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Get off my lawn, snowflakes

protesters outside the homes of many people, not just Sen. Mitch McConnell

The Courier-Journal’s Phillip Bailey recently asked about people who protest when public officials are trying to have a meal, go to church, or shop. Shockingly, I had an opinion on the matter.

The Courier-Journal, July 16, 2018

Does every foulmouthed crybaby feel the need to holler at politicians in restaurants or Target stores? Of course, someone else is always rolling video so the paunchy malcontent can GO VIRAL!

Go home, you cross-eyed whiners. Consider that other people have to absorb your inane, poorly structured chants while they’re trying to enjoy their meal. Even turtle man Mitch has the right to eat in peace.

Democrat congressman John Yarmuth was recently harassed by the #OccupyIce group at a public event. A radio talk show host once suggested that she may broadcast Yarmuth’s home address with a notation that he is anti-gun so it’s obvious that his home is unprotected.

Protests are an American tradition dating back to the birth of our republic. People have shouted insults at each other from the beginning of time.

Today’s protests sometimes trigger unhinged people to resort to violence, looting, and crimes of assault. No matter how well-intentioned an organization’s message, there is the risk of some mentally ill person to glom onto the group and take things way too far.

Ask Steve Scalise or Gabby Giffords.

Protests must be conducted with some level of order or the possibility of tragedy is heightened.

Is Trump the root of all of our discord? No. But his antics have soiled the image of the Office of the President of the United States. Those old 18th century powder wig dudes were pretty rough with each other, but they didn’t have Twitter to instantly stoke the rage of 53,000,000 followers.

Courier-Journal, July 2017

He can be a jerk, but he’s our jerk. All of this “NOT MY PRESIDENT” nonsense sounds like 5-year-olds complaining about having to eat their peas.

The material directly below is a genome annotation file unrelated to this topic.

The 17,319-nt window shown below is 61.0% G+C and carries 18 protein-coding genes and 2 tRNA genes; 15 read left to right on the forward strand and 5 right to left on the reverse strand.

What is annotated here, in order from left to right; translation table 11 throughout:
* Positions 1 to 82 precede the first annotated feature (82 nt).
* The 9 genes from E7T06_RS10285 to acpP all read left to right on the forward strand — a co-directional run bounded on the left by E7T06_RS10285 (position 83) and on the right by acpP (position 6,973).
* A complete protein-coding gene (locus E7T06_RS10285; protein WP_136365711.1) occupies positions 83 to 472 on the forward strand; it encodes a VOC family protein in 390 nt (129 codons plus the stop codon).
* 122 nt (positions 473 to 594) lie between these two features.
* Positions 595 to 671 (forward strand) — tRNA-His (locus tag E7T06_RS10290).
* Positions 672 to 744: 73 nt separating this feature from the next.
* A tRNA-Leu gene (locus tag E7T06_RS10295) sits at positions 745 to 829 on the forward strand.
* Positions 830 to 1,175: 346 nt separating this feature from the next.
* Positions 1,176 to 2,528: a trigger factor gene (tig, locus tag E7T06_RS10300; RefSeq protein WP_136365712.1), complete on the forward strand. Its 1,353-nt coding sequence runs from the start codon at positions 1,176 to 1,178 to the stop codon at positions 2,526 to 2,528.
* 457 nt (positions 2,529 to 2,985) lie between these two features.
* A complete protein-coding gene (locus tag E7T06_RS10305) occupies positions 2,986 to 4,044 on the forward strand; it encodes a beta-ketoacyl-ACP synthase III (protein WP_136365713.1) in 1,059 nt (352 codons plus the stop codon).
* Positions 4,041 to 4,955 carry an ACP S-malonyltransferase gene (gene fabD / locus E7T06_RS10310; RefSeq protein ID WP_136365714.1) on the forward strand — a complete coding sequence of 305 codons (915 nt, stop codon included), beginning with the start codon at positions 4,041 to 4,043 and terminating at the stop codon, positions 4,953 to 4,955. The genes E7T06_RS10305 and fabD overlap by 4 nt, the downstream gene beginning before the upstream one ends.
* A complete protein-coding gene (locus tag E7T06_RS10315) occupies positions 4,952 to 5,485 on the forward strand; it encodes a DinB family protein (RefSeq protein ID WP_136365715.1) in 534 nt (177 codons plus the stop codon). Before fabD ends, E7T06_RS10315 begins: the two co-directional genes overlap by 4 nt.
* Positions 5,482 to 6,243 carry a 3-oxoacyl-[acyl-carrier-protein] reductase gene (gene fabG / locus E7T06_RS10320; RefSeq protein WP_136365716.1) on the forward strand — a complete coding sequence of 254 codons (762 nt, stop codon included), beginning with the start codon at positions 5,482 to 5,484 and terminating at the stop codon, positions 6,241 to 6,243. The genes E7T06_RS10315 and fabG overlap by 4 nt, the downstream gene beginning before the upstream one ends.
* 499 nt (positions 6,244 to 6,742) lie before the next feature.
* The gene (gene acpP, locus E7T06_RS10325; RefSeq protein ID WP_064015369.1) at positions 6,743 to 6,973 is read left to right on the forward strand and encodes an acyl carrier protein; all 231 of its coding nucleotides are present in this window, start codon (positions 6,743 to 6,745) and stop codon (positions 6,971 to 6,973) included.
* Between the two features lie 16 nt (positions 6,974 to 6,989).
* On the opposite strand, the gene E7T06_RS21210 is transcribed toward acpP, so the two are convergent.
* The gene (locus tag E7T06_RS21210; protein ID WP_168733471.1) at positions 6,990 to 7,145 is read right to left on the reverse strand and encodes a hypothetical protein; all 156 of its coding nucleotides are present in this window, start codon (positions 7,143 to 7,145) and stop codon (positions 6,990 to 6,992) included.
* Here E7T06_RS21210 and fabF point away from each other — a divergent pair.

Trump won. Get over it. Want change? Vote.

UPDATE: An activist named Ray, the guy who shouted “We know where you live, Mitch” (McConnell) outside the Bristol restaurant, called WHAS to accuse me of spreading false news. Ray thinks I inaccurately reported that he knew the senate majority leader’s home address. When you read the article, it is obvious that CJ writer Phillip Bailey made that reference, not me.

Nonetheless, I don’t believe any public servant should be harassed outside their home. Everyone deserves some private time at home and screaming mobs erase the quiet for everyone who lives nearby.

Pussy Hat Man, shouting as if it will change anyone’s mind

Dear Protesters,

Do you need a hug? You certainly need attention. That’s why you bond with other rude flakes who don’t give a rat’s ass about the serenity of hundreds of neighbors who must listen to your loud, usually vulgar street cacophony aimed at some politician.

You absolutely have the right to protest. You also have the right to use your brain and realize that you are being disruptive to countless people who are innocent recipients of your upheaval.

Those people may have overnight jobs, sleeping babies, PTSD, a sick mom, maybe someone who’s been assaulted and now lives in fear, or just the desire to be left alone. Don’t scream in front of some politician’s house at the expense of others.

You’re shouting into your own echo chamber. Why not do your raging on a group text or Facebook like other politically-obsessed nitwits? Your screaming does not change one mind.

After you’re finished whining, you go back to your quiet home and enjoy your life of peace. Everyone else deserves the same situation.

Protest outside the offices of a politician unless it’s next door to a nursery, you jackass.

Sincerely,
Terry Meiners

FOOTNOTE: For all of you screaming that I am forgetting the FIRST AMENDMENT, please note that in addition to freedom of speech, it also secures freedom of religion. Praying is best done in a quiet place. Thank you for respecting the ENTIRE 1st Amendment.

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